Middle Eastern tahini dip with crudites

This is based on a Sophie Grigson recipe I loved, but lost.  My husband says this version is the best of my attempts to recreate it.  It’s dead simple.  Enjoy with strips of red pepper, carrot, cucumber or celery and maybe a few olives.  Dips with veg sticks before a main course are a great way of encouraging your kids to eat veggies too – take advantage of them being hungry!!

For a smoother dip use normal tahini made from roasted sesame seeds.  For a coarser (and even more vitality boosting) dip use raw tahini (e.g. Carly’s) from health shops.  Raw seeds retain their beneficial oils to do your body even more good.  If you’re not going to use this dip within half an hour or so, store in a small screwtop glass jar or else a small glass/ceramic container with clingfilm over the top (but not in contact with the dip itself) to stop it drying out.


To make this dip into a sauce add a little more water to thin and drizzle over cooked white fish or felafels.

To serve 3-4 as a starter

2 cloves garlic
2 level tbs dark tahini
1 1/2 tbs lemon juice
1 dsp extra virgin olive oil
1 level tsp cumin
Pinch Himalayan or Atlantic sea salt
Pinch cayenne pepper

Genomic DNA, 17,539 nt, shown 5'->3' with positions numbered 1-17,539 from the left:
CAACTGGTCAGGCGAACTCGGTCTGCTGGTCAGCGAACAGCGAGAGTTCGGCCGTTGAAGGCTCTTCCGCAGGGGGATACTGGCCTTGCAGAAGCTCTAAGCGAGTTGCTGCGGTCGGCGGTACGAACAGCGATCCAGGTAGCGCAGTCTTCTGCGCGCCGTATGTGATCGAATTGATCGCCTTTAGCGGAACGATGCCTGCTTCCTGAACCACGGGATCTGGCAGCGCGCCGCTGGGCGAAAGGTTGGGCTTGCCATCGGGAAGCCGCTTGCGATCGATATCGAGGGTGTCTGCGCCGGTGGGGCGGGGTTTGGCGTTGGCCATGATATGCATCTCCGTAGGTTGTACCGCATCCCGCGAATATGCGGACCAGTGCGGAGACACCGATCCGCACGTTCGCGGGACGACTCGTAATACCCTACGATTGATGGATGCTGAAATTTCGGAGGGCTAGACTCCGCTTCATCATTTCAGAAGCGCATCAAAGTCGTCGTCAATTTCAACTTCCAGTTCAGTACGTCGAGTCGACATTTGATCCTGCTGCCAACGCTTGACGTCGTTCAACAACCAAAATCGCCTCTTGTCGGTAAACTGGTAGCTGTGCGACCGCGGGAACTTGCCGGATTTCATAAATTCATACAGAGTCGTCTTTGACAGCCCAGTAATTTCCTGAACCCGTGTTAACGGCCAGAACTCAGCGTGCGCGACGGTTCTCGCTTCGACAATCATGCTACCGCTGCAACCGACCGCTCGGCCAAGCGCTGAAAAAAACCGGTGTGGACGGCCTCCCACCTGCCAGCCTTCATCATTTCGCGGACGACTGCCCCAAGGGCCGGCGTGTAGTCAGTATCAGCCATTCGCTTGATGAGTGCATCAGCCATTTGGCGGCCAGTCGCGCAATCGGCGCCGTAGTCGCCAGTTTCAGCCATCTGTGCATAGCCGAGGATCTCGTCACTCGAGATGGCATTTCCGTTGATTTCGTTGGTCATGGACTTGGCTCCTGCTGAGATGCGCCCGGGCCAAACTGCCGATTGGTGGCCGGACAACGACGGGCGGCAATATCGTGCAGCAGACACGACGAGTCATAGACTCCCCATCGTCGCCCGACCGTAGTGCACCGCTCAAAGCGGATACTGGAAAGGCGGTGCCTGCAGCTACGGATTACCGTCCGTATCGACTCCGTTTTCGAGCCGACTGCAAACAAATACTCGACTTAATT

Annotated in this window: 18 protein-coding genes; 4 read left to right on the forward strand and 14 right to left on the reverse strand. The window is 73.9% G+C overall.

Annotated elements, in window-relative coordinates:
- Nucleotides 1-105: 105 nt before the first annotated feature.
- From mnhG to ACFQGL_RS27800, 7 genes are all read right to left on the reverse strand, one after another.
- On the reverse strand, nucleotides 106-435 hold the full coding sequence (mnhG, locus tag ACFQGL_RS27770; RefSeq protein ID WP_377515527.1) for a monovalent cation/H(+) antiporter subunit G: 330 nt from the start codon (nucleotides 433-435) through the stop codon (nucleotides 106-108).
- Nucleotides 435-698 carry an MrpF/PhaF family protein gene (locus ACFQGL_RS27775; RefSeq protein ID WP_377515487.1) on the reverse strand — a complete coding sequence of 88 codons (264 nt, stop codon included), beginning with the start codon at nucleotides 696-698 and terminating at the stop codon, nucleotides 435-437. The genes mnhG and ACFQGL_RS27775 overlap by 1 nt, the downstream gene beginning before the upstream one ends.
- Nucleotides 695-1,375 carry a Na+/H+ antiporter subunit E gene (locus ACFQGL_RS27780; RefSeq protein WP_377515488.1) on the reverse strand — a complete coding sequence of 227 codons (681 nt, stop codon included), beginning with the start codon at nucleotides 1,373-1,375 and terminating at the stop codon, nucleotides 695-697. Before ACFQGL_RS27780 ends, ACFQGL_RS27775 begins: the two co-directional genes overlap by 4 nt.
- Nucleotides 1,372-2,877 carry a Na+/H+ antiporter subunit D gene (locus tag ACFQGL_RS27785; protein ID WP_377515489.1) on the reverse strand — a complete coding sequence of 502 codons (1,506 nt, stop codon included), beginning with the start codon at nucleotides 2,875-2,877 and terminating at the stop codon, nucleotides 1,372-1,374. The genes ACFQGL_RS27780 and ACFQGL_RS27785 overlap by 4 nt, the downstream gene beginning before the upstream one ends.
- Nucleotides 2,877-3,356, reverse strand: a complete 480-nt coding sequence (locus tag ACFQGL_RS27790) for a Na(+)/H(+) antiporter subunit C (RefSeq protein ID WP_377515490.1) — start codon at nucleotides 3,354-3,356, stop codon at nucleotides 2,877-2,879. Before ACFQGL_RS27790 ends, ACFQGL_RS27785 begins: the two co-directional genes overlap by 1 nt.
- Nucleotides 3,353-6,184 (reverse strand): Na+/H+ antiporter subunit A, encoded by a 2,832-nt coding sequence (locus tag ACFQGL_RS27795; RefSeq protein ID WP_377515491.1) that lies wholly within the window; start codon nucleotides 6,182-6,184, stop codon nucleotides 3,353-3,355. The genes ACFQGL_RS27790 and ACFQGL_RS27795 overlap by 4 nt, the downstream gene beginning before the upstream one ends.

4 tbs water

Mini food processor method:
1. Crush the garlic and throw it and the rest of the ingredients into a mini food processor.
2. Blend for a couple of minutes, scraping down the sides of the processor a few times to get everything well mixed.
3. If you have time, allow to sit for half an hour for the flavours to amalgamate.

Traditional method:
1. Crush the garlic and place in a mixing bowl with everything except the water.
2. Mix well with a wooden spoon, then add half the water.  The tahini will become quite stiff at this point, just keep mixing and it will start to relax and absorb the water.
3.  Mix well, then add the rest of the water and work till smooth.  This will be a more rustic mix than using the food processor.  If you have time, allow to sit for half an hour for the flavours to amalgamate.

NB. If you are on a ketogenic eating plan, avoid eating more than 1/2 cup raw carrots in the day.  Like all root veg, they are rich in sugar and too many will derail your programme.

Why this is good for you:
Garlic is a fantastic booster for your whole body.  It kills yeast infections and overgrowths of pathogenic (“bad”) bacteria in your gut.  This is good news if you want to sort out your digestion or achieve beautiful skin.  Garlic’s sulphur compounds also support your liver to clear chemicals, used-up hormones and other toxins out of your body.  Skin conditions are usually largely due to problems in the digestive system.  Sort those out and you have dont more than 90% what you need to do.  If you are not used to eating garlic, especially raw garlic, start with a little and gradually build up.  Garlic is in my top 10 vitality boosting foods.  Spices like cumin and cayenne pepper also have great benefits – anti inflammatory, anti-ageing and more.  Have you had your spices today?